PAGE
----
Bush's mebbie-we-will, mebbie-we-won't has got to be nerve-wracking to the mullahs, most of whom are emminently practical about their delusions: they prefer to systematically go about seizing all power in the Middle East (as a stepping stone to, you know, ruling the world; and no, I'm not joking).

Ahmadinejad, by contrast, literally believes that Allah will send the Twelfth Imam and the heavenly host to fight on the side of Iran against America... thus, the greater the foe, the greater the glory! He really does want a war with the United States; I suspect he is "enraptured" by the idea -- and I choose my words with clarity and precision.

The "conservatives" seem unamused by his monkey-like caperings (Ahmadinejad's nickname in Iran is, in fact, "the Monkey"): Either he's mad as a March hatter, in which case Iran would be destroyed to no purpose; or else the supernatural hand of Allah really will reach down from Paradise, in which case we're on the wrong end of the point-spread anyway, and Ahmadinejad's brazen tauntings won't be necessary.

Either way, it's a very, very good play to keep the Iranians off-balance about what we're going to do. Let them stew and suffer.

So bravo to Bush; his cageyness on the quesion of attacking Iran will have far more of an impact on our most dangerous enemies than will the buffoonery of Congress. Which is good, because as foolish as the antics of the Cowards Corps are, that's how brilliant the president's game is.

I was going to say "I sure wouldn't want to play poker against George W. Bush;" but then I realized that the chance to meet him is certainly worth the price of my bankroll!

Hatched by Dafydd on this day, January 26, 2007, at the time of 7:26 PM

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The following hissed in response by: KarmiCommunist

Iran, Iraq, and North Korea. Why attack one instead of attacking *ALL* three at the same time? Sure, Russia and China might have joined in to save them, but i doubt it.

Over 5 years later...the world and most of 'us' blame us/U.S./America.

The above hissed in response by: KarmiCommunist [TypeKey Profile Page] at January 26, 2007 8:37 PM

The following hissed in response by: Terrye


I don't think our own government would let him do that.

The above hissed in response by: Terrye [TypeKey Profile Page] at January 27, 2007 2:48 AM

The following hissed in response by: charlotte

Good analysis, Dafydd. I especially like the part about how the oligarch Mullahs aren't so very pleased by the current Iranian presidency acting like a bully pulpit for Bush’s aims to rein in or take down their regime. Ahmadinejad’s cockiness, genocidal threats and religious craziness have pretty much made Bush’s case for him. Doesn't seem to be much protesting from around the world as we move our carrier groups into place and continue the squeeze on the Persian economy and terror agents. Given Mahmoud's big mouth and all the back-channel deals and assurances the administration must be making, there's not a whole lot of sound and fury to be heard over the coming face-down with Iran (that is, except from our own dissenter Dems who insist that they’re only being patriotic-- to some country, we can suppose.)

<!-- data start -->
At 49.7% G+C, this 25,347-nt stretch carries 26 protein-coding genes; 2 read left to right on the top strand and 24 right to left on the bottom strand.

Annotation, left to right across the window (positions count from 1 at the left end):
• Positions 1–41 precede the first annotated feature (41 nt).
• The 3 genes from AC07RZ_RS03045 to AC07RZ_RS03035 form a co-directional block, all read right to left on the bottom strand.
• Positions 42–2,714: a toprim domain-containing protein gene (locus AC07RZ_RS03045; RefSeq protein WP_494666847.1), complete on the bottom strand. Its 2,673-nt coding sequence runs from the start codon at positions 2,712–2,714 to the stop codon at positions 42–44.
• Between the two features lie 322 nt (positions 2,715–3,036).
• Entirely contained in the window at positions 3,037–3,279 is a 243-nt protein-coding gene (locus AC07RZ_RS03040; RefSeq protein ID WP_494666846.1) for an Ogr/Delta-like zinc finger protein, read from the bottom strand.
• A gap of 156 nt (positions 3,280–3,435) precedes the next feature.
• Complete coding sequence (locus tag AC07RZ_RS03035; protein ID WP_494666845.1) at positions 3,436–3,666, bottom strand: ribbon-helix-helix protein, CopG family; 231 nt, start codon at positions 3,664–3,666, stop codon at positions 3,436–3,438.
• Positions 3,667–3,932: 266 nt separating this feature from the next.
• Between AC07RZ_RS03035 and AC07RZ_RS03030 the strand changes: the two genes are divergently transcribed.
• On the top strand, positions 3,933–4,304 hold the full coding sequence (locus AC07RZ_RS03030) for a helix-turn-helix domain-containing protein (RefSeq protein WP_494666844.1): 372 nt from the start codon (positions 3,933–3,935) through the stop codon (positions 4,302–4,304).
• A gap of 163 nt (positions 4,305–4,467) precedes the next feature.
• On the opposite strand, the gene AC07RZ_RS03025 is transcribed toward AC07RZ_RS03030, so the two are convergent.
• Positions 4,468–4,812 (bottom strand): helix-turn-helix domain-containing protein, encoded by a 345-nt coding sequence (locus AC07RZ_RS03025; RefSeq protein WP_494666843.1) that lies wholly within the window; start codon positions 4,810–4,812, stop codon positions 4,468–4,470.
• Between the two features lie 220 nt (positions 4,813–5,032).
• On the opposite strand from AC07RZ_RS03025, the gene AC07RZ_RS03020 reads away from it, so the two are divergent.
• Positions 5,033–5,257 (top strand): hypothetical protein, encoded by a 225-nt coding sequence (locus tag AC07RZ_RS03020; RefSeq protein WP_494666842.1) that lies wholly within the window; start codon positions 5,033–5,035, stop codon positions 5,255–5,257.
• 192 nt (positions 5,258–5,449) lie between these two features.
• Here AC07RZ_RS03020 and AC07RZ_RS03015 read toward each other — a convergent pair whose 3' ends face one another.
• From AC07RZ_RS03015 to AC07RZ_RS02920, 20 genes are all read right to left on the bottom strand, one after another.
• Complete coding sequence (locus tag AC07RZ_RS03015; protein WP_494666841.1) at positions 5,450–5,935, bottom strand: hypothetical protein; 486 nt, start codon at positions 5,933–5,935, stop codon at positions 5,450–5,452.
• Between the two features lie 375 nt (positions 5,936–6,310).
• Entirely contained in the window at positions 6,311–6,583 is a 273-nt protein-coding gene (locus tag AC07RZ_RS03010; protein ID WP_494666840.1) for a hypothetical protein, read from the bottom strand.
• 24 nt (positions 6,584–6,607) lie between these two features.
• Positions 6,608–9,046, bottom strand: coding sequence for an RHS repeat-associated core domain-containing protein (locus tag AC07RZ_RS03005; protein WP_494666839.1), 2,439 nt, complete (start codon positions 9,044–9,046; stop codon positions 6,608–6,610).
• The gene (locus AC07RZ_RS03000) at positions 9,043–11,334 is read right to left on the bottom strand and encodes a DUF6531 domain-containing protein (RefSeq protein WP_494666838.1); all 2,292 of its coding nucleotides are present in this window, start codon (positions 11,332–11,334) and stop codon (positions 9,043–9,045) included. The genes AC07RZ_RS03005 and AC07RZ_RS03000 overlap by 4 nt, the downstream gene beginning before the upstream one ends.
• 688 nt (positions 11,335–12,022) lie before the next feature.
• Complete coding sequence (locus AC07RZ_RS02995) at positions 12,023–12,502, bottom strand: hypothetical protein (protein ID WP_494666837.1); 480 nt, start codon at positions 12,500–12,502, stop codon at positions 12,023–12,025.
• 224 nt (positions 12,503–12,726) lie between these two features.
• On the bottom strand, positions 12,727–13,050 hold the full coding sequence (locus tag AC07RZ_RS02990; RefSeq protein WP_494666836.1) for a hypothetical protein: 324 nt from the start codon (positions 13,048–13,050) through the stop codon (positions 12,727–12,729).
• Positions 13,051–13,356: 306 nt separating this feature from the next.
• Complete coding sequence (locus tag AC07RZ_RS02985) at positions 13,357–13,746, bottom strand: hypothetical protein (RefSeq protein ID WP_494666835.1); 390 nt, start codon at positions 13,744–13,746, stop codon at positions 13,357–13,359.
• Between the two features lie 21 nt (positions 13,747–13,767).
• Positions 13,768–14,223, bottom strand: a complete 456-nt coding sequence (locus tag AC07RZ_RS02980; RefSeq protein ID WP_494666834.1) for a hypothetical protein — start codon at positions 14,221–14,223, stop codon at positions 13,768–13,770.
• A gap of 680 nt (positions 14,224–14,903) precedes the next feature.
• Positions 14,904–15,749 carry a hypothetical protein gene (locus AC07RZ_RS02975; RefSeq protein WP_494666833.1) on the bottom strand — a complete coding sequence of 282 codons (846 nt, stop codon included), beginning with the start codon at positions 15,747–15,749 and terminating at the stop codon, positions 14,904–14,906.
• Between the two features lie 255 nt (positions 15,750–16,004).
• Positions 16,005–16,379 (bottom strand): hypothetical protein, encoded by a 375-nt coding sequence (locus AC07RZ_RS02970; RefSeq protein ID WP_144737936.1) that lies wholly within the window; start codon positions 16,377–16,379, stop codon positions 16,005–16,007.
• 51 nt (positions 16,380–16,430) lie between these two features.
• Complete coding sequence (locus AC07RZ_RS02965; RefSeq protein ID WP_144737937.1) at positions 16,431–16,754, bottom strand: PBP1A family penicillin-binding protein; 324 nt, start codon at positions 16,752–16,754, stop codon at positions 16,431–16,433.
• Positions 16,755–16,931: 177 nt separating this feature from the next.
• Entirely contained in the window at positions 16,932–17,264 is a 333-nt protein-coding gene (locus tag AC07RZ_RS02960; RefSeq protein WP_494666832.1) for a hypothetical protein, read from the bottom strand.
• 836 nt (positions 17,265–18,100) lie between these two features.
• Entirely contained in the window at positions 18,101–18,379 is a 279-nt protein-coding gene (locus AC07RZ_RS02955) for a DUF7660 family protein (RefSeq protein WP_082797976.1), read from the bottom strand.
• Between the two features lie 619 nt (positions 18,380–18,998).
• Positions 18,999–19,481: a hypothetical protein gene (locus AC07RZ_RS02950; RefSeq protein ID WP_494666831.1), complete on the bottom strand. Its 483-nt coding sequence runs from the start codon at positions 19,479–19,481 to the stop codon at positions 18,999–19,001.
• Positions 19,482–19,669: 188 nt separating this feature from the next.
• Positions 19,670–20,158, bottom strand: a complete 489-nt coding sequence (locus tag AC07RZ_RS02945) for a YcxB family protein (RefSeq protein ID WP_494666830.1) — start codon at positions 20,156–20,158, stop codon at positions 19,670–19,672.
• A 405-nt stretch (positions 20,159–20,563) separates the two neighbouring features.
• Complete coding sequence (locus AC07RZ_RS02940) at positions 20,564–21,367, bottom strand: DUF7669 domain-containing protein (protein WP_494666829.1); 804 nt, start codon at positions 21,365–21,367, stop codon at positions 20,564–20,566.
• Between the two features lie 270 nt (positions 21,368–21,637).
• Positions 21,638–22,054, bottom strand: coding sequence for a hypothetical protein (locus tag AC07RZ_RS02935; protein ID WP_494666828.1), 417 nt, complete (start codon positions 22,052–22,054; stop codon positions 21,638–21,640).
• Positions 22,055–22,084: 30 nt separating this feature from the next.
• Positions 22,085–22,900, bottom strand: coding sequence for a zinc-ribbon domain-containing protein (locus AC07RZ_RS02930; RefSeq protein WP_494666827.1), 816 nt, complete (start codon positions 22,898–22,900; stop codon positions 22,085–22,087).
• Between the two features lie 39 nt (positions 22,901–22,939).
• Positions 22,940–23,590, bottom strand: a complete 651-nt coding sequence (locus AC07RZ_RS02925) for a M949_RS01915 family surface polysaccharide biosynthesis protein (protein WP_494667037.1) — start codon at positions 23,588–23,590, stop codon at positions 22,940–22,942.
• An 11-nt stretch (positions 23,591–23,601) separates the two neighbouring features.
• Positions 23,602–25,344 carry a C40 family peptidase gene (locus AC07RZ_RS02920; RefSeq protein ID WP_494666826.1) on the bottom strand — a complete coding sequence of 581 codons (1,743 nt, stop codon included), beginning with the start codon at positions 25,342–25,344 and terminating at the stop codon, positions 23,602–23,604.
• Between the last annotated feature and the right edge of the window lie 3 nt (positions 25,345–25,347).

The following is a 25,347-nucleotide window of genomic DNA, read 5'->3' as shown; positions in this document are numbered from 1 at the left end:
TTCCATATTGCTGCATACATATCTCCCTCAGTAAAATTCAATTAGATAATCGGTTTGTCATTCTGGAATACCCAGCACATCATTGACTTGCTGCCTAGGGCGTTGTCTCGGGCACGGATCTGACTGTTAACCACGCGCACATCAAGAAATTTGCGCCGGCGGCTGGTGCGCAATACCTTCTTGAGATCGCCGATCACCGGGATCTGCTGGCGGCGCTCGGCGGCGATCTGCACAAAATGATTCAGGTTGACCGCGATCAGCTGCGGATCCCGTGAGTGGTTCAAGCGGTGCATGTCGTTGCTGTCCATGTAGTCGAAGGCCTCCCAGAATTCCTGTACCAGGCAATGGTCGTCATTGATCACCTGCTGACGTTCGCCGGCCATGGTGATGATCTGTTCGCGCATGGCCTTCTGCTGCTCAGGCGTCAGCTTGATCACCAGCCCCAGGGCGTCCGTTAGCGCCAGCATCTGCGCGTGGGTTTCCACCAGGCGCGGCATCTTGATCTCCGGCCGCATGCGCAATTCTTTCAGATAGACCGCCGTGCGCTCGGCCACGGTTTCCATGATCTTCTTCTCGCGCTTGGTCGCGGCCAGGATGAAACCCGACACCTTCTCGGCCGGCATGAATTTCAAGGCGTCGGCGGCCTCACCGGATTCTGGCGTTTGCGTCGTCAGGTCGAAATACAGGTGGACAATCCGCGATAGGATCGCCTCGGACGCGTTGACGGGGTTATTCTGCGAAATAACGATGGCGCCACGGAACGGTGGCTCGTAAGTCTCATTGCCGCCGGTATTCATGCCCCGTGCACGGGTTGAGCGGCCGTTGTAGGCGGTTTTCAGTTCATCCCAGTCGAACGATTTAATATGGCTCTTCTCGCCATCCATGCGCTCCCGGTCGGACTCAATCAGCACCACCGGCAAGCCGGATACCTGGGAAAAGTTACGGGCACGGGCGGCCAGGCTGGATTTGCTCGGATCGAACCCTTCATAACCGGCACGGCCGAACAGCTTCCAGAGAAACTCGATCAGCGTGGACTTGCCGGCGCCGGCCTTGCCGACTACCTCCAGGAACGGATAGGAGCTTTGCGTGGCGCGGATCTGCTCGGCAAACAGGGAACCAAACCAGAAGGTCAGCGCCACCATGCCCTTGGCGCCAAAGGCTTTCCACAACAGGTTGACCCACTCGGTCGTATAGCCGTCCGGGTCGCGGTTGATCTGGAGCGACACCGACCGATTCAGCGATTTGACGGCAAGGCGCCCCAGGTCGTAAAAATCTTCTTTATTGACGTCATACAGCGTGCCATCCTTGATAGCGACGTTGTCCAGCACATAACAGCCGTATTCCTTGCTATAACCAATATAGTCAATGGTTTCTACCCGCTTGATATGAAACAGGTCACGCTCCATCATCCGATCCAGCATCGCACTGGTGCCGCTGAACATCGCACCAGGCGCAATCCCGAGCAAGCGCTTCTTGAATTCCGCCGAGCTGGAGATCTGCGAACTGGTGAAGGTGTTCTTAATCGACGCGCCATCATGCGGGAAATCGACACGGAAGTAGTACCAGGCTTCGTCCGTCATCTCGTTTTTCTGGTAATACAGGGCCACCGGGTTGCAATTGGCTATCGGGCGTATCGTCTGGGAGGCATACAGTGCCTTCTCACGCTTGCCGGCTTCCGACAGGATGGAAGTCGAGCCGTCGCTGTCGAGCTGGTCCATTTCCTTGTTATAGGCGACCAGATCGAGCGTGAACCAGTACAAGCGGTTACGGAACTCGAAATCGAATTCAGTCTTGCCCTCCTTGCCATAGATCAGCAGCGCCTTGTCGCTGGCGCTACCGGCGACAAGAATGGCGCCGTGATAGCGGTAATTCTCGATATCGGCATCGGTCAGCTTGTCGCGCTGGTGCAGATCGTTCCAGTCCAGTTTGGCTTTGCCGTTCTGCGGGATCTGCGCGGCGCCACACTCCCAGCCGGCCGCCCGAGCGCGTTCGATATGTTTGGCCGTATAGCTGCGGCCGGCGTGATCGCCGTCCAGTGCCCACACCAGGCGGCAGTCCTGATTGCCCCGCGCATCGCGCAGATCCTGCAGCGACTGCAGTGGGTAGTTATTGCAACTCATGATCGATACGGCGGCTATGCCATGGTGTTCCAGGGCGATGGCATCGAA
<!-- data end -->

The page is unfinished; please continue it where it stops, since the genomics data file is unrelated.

The above hissed in response by: charlotte [TypeKey Profile Page] at January 27, 2007 5:37 AM

The following hissed in response by: hunter

Now if we could only get dhimmiecrats more involved with underminig Iran than the US, we might actaully be able to prevent a war and get the Iranians to implode in a civil war.
But why should the DNC change what they do best?

The above hissed in response by: hunter [TypeKey Profile Page] at January 28, 2007 3:58 AM

The following hissed in response by: SallyVee

Another extremely enlightening post. Slowly but surely, you are teaching me how to think "above the noise" and "around the petty promoters of pessimism and doom." And I must stress, in my little world "the noise" is coming from the so-called Right Wing. I do not have time or composure enough to monitor the Left Wingnuts, and my expectations in that hemisphere are below zero and sinking. Increasingly, I do not have time or patience for the Right Wingnuts who've seized the airwaves and a sizeable chunk of the blogosphere.

Example, one day last week driving to/from grocery store, I caught 15 min. or so of Grating American, Sean Hannity. Not one mention of the war, or the pending cong. resolutions. He did mention in response to a caller, our incompetence & failure (in his view) to deal with the Iranian threat. Then it was right back to Dakota's fanny, some chalkboard drawings of penises, and a *big* announcement about his upcoming trip to Vegas wherein the Grating One plans to ambush male consumers of sex at the Chicken Ranch!

The above hissed in response by: SallyVee [TypeKey Profile Page] at January 28, 2007 8:25 AM

The following hissed in response by: hunter

I am not much of a fan of Hannity at all, but I find what you are saying odd.
I am certain that you listened to a very atypical segment where he did not talk about the war.
And Dakota being sold into pedohilia by her family is an interesting new milestone for our culture, I am sure most would agree. Although I don't like spending much time on sad and disgusting stories, myself.
But we can agree on your central point very easily: this site ahs some of the most interesting analysis and thought on the internet. Your other point, that left wingnuts are less than 0 is whole heartedly agreed to as well, by the way.

The above hissed in response by: hunter [TypeKey Profile Page] at January 28, 2007 7:28 PM

The following hissed in response by: LarryD

The Left will never get on board, they hate America precisely because we stand for Liberty and they're Tyrants at heart. And they're too delusional to realize the Radical Islamists will turn on them as soon as they stop being useful.

And the Democrats have tied their political hopes to the US failing in Iraq.

The above hissed in response by: LarryD [TypeKey Profile Page] at January 29, 2007 8:52 AM